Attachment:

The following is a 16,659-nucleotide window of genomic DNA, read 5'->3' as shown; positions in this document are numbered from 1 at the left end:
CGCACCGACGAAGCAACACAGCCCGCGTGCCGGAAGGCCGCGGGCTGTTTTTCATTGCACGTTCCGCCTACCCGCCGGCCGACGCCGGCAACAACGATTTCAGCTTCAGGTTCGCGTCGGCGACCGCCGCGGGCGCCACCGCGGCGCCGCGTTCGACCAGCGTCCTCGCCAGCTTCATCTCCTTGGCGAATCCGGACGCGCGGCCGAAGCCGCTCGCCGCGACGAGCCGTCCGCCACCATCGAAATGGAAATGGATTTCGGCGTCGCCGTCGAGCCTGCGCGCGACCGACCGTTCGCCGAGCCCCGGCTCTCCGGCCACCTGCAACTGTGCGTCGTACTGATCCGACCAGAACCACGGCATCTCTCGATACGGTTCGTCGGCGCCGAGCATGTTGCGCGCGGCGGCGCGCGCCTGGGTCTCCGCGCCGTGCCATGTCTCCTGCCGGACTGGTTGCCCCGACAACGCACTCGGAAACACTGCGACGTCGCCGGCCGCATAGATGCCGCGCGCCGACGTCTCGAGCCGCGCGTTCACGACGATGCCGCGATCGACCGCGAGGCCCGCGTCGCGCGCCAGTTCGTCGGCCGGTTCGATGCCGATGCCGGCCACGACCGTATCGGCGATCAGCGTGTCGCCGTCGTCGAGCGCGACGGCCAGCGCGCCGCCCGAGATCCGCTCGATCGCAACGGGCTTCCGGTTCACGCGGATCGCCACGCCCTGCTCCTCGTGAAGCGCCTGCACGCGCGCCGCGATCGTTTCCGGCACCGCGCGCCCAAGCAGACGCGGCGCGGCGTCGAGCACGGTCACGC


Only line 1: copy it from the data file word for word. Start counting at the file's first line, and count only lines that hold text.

The following is a 16,659-nucleotide window of genomic DNA, read 5'->3' as shown; positions in this document are numbered from 1 at the left end: